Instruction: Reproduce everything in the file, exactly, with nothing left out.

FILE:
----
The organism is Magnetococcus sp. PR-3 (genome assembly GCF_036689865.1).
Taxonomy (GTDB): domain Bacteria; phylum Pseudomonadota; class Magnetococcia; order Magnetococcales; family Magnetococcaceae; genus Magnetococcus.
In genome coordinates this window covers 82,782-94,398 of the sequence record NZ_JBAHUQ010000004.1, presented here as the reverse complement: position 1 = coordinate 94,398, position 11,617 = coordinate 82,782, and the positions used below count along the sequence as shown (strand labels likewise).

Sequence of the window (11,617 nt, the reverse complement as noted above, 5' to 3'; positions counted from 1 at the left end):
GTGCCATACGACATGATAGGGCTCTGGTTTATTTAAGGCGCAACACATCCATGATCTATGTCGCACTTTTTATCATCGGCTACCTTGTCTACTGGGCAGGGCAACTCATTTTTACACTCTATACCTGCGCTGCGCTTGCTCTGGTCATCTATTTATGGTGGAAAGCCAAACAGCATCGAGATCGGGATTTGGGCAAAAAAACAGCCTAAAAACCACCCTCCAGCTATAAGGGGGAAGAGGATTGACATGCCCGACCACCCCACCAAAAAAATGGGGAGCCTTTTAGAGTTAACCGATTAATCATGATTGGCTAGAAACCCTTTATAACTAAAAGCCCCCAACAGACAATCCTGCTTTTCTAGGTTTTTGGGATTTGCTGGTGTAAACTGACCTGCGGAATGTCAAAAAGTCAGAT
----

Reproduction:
The organism is Magnetococcus sp. PR-3 (genome assembly GCF_036689865.1).
Taxonomy (GTDB): domain Bacteria; phylum Pseudomonadota; class Magnetococcia; order Magnetococcales; family Magnetococcaceae; genus Magnetococcus.
In genome coordinates this window covers 82,782-94,398 of the sequence record NZ_JBAHUQ010000004.1, presented here as the reverse complement: position 1 = coordinate 94,398, position 11,617 = coordinate 82,782, and the positions used below count along the sequence as shown (strand labels likewise).

Sequence of the window (11,617 nt, the reverse complement as noted above, 5' to 3'; positions counted from 1 at the left end):
GTGCCATACGACATGATAGGGCTCTGGTTTATTTAAGGCGCAACACATCCATGATCTATGTCGCACTTTTTATCATCGGCTACCTTGTCTACTGGGCAGGGCAACTCATTTTTACACTCTATACCTGCGCTGCGCTTGCTCTGGTCATCTATTTATGGTGGAAAGCCAAACAGCATCGAGATCGGGATTTGGGCAAAAAAACAGCCTAAAAACCACCCTCCAGCTATAAGGGGGAAGAGGATTGACATGCCCGACCACCCCACCAAAAAAATGGGGAGCCTTTTAGAGTTAACCGATTAATCATGATTGGCTAGAAACCCTTTATAACTAAAAGCCCCCAACAGACAATCCTGCTTTTCTAGGTTTTTGGGATTTGCTGGTGTAAACTGACCTGCGGAATGTCAAAAAGTCAGAT